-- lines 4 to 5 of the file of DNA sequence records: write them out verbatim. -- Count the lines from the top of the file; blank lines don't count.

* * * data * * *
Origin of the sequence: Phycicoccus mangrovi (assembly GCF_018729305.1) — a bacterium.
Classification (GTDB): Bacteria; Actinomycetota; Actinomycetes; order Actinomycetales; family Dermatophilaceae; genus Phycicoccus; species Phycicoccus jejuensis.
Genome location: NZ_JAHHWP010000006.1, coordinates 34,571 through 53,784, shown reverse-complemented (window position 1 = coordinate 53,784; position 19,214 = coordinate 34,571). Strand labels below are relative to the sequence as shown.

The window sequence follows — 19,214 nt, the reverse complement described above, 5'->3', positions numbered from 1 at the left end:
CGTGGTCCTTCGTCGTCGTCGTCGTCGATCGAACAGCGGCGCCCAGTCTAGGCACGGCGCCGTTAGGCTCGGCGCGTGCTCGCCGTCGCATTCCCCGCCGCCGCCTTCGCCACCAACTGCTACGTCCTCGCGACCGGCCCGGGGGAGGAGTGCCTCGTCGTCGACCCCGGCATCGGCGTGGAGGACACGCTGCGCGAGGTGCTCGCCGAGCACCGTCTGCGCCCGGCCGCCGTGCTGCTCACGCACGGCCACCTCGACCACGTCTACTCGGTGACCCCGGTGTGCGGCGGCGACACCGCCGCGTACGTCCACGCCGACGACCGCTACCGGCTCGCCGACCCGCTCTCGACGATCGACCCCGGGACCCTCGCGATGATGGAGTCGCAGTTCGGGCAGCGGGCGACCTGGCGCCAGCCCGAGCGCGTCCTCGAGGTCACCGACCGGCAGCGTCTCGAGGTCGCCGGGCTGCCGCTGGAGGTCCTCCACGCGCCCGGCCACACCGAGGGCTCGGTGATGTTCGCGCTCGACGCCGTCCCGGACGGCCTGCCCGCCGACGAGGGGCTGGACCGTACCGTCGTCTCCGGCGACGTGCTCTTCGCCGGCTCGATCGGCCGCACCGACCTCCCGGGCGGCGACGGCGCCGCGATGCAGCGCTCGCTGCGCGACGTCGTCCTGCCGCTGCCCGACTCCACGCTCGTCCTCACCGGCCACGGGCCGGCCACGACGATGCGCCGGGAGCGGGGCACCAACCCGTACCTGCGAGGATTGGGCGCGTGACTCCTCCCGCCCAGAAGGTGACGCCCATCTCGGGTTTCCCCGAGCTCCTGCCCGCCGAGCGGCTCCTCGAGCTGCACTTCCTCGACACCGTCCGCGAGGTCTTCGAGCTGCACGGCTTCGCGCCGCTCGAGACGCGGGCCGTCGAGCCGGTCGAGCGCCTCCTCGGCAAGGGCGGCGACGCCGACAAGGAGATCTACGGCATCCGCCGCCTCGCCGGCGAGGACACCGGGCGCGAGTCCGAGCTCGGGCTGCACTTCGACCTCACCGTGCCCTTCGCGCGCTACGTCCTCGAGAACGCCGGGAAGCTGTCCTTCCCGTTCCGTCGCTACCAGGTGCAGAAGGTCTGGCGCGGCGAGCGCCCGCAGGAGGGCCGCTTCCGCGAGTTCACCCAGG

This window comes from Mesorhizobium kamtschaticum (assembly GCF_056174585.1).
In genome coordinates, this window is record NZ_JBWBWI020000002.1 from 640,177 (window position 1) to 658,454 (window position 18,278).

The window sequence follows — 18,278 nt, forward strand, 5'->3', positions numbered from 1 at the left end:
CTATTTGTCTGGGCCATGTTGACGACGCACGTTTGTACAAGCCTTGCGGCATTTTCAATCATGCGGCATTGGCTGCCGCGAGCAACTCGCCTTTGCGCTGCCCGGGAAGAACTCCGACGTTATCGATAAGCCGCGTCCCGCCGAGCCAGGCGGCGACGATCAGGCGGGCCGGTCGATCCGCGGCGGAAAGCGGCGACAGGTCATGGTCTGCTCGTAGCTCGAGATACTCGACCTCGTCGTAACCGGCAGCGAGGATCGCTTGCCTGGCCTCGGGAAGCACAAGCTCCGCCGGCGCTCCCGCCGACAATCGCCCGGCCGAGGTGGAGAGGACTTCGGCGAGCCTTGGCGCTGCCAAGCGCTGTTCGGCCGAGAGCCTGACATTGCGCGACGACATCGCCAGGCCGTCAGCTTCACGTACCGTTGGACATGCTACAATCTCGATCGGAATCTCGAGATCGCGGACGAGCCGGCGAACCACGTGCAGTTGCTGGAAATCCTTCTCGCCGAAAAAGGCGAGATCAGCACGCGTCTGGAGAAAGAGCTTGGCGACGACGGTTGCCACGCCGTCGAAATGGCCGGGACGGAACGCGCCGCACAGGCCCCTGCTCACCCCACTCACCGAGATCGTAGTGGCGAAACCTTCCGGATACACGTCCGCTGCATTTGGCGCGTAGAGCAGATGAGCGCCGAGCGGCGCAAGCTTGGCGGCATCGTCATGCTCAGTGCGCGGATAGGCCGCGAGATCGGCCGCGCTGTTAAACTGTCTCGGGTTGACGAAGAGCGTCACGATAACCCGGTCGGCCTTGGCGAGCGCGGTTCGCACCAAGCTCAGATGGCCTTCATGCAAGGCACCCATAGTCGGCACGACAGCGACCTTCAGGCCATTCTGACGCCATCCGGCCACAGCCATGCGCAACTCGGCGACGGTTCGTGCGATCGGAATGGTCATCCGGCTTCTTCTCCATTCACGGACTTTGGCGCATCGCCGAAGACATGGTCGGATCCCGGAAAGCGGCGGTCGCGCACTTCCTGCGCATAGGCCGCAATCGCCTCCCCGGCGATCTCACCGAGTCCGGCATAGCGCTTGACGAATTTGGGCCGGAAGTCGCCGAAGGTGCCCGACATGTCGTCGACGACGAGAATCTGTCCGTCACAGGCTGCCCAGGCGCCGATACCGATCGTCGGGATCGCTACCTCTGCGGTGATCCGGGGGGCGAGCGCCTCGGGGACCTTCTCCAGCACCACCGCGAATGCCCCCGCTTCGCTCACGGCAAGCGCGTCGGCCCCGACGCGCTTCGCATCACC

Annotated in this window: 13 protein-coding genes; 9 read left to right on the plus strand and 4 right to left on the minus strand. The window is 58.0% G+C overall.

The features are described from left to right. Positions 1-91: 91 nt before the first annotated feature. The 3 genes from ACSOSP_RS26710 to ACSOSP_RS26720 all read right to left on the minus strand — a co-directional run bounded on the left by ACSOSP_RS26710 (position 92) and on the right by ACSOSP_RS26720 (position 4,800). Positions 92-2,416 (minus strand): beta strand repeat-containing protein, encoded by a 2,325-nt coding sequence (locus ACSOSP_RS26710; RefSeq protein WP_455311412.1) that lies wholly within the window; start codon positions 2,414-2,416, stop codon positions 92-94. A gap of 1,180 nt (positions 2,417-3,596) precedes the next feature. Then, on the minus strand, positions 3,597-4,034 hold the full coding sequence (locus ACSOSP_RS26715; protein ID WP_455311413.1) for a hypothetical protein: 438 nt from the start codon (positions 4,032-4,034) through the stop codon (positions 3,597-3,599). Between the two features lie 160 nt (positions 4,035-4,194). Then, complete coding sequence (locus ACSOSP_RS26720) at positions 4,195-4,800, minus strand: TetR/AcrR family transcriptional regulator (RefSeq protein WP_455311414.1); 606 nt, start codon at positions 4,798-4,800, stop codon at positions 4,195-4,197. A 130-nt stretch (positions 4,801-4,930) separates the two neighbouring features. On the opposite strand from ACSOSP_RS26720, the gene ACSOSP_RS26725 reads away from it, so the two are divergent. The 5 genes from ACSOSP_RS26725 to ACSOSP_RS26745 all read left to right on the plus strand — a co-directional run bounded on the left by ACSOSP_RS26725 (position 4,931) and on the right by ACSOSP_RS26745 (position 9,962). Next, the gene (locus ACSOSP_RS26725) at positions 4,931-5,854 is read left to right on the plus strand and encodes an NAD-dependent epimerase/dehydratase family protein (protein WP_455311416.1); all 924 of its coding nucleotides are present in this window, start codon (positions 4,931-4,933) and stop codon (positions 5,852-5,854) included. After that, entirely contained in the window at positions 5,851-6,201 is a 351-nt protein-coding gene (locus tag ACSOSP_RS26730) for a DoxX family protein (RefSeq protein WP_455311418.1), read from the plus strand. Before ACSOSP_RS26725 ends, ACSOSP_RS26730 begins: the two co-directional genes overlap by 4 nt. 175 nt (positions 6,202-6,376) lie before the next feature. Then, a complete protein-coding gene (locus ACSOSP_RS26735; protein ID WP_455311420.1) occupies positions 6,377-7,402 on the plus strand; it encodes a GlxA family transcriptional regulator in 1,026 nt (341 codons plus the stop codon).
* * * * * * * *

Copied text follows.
The window sequence follows — 19,214 nt, the reverse complement described above, 5'->3', positions numbered from 1 at the left end:
CGTGGTCCTTCGTCGTCGTCGTCGTCGATCGAACAGCGGCGCCCAGTCTAGGCACGGCGCCGTTAGGCTCGGCGCGTGCTCGCCGTCGCATTCCCCGCCGCCGCCTTCGCCACCAACTGCTACGTCCTCGCGACCGGCCCGGGGGAGGAGTGCCTCGTCGTCGACCCCGGCATCGGCGTGGAGGACACGCTGCGCGAGGTGCTCGCCGAGCACCGTCTGCGCCCGGCCGCCGTGCTGCTCACGCACGGCCACCTCGACCACGTCTACTCGGTGACCCCGGTGTGCGGCGGCGACACCGCCGCGTACGTCCACGCCGACGACCGCTACCGGCTCGCCGACCCGCTCTCGACGATCGACCCCGGGACCCTCGCGATGATGGAGTCGCAGTTCGGGCAGCGGGCGACCTGGCGCCAGCCCGAGCGCGTCCTCGAGGTCACCGACCGGCAGCGTCTCGAGGTCGCCGGGCTGCCGCTGGAGGTCCTCCACGCGCCCGGCCACACCGAGGGCTCGGTGATGTTCGCGCTCGACGCCGTCCCGGACGGCCTGCCCGCCGACGAGGGGCTGGACCGTACCGTCGTCTCCGGCGACGTGCTCTTCGCCGGCTCGATCGGCCGCACCGACCTCCCGGGCGGCGACGGCGCCGCGATGCAGCGCTCGCTGCGCGACGTCGTCCTGCCGCTGCCCGACTCCACGCTCGTCCTCACCGGCCACGGGCCGGCCACGACGATGCGCCGGGAGCGGGGCACCAACCCGTACCTGCGAGGATTGGGCGCGTGACTCCTCCCGCCCAGAAGGTGACGCCCATCTCGGGTTTCCCCGAGCTCCTGCCCGCCGAGCGGCTCCTCGAGCTGCACTTCCTCGACACCGTCCGCGAGGTCTTCGAGCTGCACGGCTTCGCGCCGCTCGAGACGCGGGCCGTCGAGCCGGTCGAGCGCCTCCTCGGCAAGGGCGGCGACGCCGACAAGGAGATCTACGGCATCCGCCGCCTCGCCGGCGAGGACACCGGGCGCGAGTCCGAGCTCGGGCTGCACTTCGACCTCACCGTGCCCTTCGCGCGCTACGTCCTCGAGAACGCCGGGAAGCTGTCCTTCCCGTTCCGTCGCTACCAGGTGCAGAAGGTCTGGCGCGGCGAGCGCCCGCAGGAGGGCCGCTTCCGCGAGTTCACCCAGG